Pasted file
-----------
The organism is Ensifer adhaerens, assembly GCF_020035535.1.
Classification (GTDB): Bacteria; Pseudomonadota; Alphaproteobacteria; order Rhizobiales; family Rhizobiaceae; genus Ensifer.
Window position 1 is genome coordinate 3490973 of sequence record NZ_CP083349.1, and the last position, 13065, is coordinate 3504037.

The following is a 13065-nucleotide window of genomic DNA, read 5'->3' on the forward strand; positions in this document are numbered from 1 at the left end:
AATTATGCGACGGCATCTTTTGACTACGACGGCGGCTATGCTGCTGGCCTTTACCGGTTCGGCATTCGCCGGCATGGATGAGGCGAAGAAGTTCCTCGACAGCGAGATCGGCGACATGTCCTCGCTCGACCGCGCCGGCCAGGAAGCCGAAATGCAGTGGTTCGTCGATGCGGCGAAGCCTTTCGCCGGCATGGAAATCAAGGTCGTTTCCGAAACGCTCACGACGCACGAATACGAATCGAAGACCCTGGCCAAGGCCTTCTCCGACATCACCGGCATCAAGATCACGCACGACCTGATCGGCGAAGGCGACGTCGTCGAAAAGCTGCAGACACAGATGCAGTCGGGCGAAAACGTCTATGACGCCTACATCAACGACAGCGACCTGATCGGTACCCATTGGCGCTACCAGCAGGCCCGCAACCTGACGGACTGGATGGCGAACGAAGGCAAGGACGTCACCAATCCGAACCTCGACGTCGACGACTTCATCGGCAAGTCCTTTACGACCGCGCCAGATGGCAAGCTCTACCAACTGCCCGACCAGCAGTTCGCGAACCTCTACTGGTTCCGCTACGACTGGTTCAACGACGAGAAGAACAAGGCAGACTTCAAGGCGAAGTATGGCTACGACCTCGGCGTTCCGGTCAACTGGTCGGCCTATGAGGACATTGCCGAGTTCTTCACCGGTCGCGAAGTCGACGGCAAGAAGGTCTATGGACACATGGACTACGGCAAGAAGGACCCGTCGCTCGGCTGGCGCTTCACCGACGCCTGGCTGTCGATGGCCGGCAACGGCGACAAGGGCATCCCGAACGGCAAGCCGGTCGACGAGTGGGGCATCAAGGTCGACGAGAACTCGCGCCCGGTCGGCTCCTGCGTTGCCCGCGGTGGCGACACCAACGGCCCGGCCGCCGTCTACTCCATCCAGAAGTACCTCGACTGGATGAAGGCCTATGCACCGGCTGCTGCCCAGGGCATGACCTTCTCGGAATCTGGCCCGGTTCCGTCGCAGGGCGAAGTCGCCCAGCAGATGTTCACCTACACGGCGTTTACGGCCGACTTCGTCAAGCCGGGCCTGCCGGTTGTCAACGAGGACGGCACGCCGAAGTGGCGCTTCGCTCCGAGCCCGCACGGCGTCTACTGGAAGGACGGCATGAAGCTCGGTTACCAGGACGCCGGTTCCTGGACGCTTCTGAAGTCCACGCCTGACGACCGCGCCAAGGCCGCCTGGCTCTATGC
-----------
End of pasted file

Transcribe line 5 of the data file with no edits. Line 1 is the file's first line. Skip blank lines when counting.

AATTATGCGACGGCATCTTTTGACTACGACGGCGGCTATGCTGCTGGCCTTTACCGGTTCGGCATTCGCCGGCATGGATGAGGCGAAGAAGTTCCTCGACAGCGAGATCGGCGACATGTCCTCGCTCGACCGCGCCGGCCAGGAAGCCGAAATGCAGTGGTTCGTCGATGCGGCGAAGCCTTTCGCCGGCATGGAAATCAAGGTCGTTTCCGAAACGCTCACGACGCACGAATACGAATCGAAGACCCTGGCCAAGGCCTTCTCCGACATCACCGGCATCAAGATCACGCACGACCTGATCGGCGAAGGCGACGTCGTCGAAAAGCTGCAGACACAGATGCAGTCGGGCGAAAACGTCTATGACGCCTACATCAACGACAGCGACCTGATCGGTACCCATTGGCGCTACCAGCAGGCCCGCAACCTGACGGACTGGATGGCGAACGAAGGCAAGGACGTCACCAATCCGAACCTCGACGTCGACGACTTCATCGGCAAGTCCTTTACGACCGCGCCAGATGGCAAGCTCTACCAACTGCCCGACCAGCAGTTCGCGAACCTCTACTGGTTCCGCTACGACTGGTTCAACGACGAGAAGAACAAGGCAGACTTCAAGGCGAAGTATGGCTACGACCTCGGCGTTCCGGTCAACTGGTCGGCCTATGAGGACATTGCCGAGTTCTTCACCGGTCGCGAAGTCGACGGCAAGAAGGTCTATGGACACATGGACTACGGCAAGAAGGACCCGTCGCTCGGCTGGCGCTTCACCGACGCCTGGCTGTCGATGGCCGGCAACGGCGACAAGGGCATCCCGAACGGCAAGCCGGTCGACGAGTGGGGCATCAAGGTCGACGAGAACTCGCGCCCGGTCGGCTCCTGCGTTGCCCGCGGTGGCGACACCAACGGCCCGGCCGCCGTCTACTCCATCCAGAAGTACCTCGACTGGATGAAGGCCTATGCACCGGCTGCTGCCCAGGGCATGACCTTCTCGGAATCTGGCCCGGTTCCGTCGCAGGGCGAAGTCGCCCAGCAGATGTTCACCTACACGGCGTTTACGGCCGACTTCGTCAAGCCGGGCCTGCCGGTTGTCAACGAGGACGGCACGCCGAAGTGGCGCTTCGCTCCGAGCCCGCACGGCGTCTACTGGAAGGACGGCATGAAGCTCGGTTACCAGGACGCCGGTTCCTGGACGCTTCTGAAGTCCACGCCTGACGACCGCGCCAAGGCCGCCTGGCTCTATGC